When the average person thinks about wholesome family entertainment like Full House, the last things on their mind are the consequences of illegal drug abuse, addiction, and relapse. Although the idea of child stars falling into disarray is not a new concept, sometimes the people who fall into such messes are the ones you’d least expect.
Enter little Stephanie Tanner. Jodie Sweetin’s lovable middle Tanner daughter was the picture of exuberant happiness and seemed like such a nice girl. Little did the world know that she had been wrapped up in the dangerous world of alcoholism and crystal meth addiction for years behind closed doors.
Beginning at the wedding of Candace Cameron to her long-time hubby, Sweetin engaged in self-destructive levels of substance abuse. After all these years, Jodie Sweetin finally decided to come clean. She grabbed a publisher and let her thoughts flow out of her like a volcanic eruption and finished a wonderfully inspirational autobiography called UnSweetined.
In this raw, honest, sympathetic self-analysis and memoir, Jodie Sweetin shows the world that she’s not the same innocent child that they fell in love with and instead takes them on a wild ride behind the scenes of Full House, her personal life, and her true story about finding a reason to change her life and leave all those harmful habits behind.
As a child, Jodie Sweetin captured our hearts and gave us 8 years of laughs and moral lessons. Her ups and downs are easy to relate to because every human being has their demons to deal with. More than 10 years after Full House was taken off the air, Sweetin had finally admitted to the public her shocking recovery from crystal meth addiction.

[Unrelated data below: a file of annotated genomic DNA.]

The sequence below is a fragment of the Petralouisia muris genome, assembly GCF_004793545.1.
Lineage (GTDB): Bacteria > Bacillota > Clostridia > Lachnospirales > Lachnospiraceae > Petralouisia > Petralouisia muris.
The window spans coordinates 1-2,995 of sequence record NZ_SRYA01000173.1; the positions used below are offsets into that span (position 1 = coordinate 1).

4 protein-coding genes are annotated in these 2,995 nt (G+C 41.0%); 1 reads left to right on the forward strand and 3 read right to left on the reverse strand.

After all the courage it took to admit that she had been in and out of rehab, she couldn’t bear to face the world again and let them know that she had relapsed several times and was still in the disastrous throes of chemical dependence.
Obviously, her problems ran deeper than anyone could have imagined and this particular obstacle couldn’t be solved with kind words and a single trip to a cushy rehab clinic.
There are some really interesting and darkly funny parts of this book, as Sweetin describes using cocaine before getting on the plane to fly to a college she was giving an anti-drug speech in front of. She explains short trips to Las Vegas with friends that turned into 9 day meth benders where other users would stumble in and out of her hotel room at will in one long sex-filled, drug-fueled party. Honestly, while it lasted, it almost sounded like a pretty fucking good time.
Throughout the book, Sweetin comes clean about the double life she lead, hiding things from her close friends and family. She broke ties with everyone from her parents to her on-screen family and only now is she finally reconnecting with all of the loved ones she lost. Speaking of her on-screen family, it made me respect Bob Saget, Dave Coulier, and John Stamos even more after reading this book. Their father-like concern for her well-being is admirable.
After the vicious cycle of drug abuse, recovery, and relapse and all the stages of denial and acceptance, it is only the birth of her daughter and the reality of becoming a mother that finally shook Sweetin out of her ruinous rut. If you’re in the mood for an honest, charming, humorous, inspirational tell-all about taking life one day at a time, Jodie Sweetin’s UnSweetined is a fantastic read. She’s just as beautiful and charismatic now as she was as a child and she deserves all the good that has come into her life since then, especially her amazing children.